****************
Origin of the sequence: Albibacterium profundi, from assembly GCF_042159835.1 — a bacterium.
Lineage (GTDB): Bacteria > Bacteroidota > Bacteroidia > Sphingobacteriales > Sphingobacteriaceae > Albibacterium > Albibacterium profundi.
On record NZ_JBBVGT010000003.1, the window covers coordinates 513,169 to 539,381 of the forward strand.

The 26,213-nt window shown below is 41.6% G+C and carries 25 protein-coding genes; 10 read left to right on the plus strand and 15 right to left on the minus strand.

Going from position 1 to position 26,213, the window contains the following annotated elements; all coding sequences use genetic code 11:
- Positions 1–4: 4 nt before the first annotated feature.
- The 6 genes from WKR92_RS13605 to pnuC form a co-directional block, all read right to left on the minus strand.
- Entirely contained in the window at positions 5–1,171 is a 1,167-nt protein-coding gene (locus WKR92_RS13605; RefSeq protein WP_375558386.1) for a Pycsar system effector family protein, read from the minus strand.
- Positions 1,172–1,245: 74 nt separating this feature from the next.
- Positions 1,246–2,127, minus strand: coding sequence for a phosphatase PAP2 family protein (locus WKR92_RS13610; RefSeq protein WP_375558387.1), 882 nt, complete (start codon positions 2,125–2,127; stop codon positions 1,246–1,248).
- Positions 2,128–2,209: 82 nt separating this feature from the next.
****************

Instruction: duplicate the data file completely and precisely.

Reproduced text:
Origin of the sequence: Albibacterium profundi, from assembly GCF_042159835.1 — a bacterium.
Lineage (GTDB): Bacteria > Bacteroidota > Bacteroidia > Sphingobacteriales > Sphingobacteriaceae > Albibacterium > Albibacterium profundi.
On record NZ_JBBVGT010000003.1, the window covers coordinates 513,169 to 539,381 of the forward strand.

The 26,213-nt window shown below is 41.6% G+C and carries 25 protein-coding genes; 10 read left to right on the plus strand and 15 right to left on the minus strand.

Going from position 1 to position 26,213, the window contains the following annotated elements; all coding sequences use genetic code 11:
- Positions 1–4: 4 nt before the first annotated feature.
- The 6 genes from WKR92_RS13605 to pnuC form a co-directional block, all read right to left on the minus strand.
- Entirely contained in the window at positions 5–1,171 is a 1,167-nt protein-coding gene (locus WKR92_RS13605; RefSeq protein WP_375558386.1) for a Pycsar system effector family protein, read from the minus strand.
- Positions 1,172–1,245: 74 nt separating this feature from the next.
- Positions 1,246–2,127, minus strand: coding sequence for a phosphatase PAP2 family protein (locus WKR92_RS13610; RefSeq protein WP_375558387.1), 882 nt, complete (start codon positions 2,125–2,127; stop codon positions 1,246–1,248).
- Positions 2,128–2,209: 82 nt separating this feature from the next.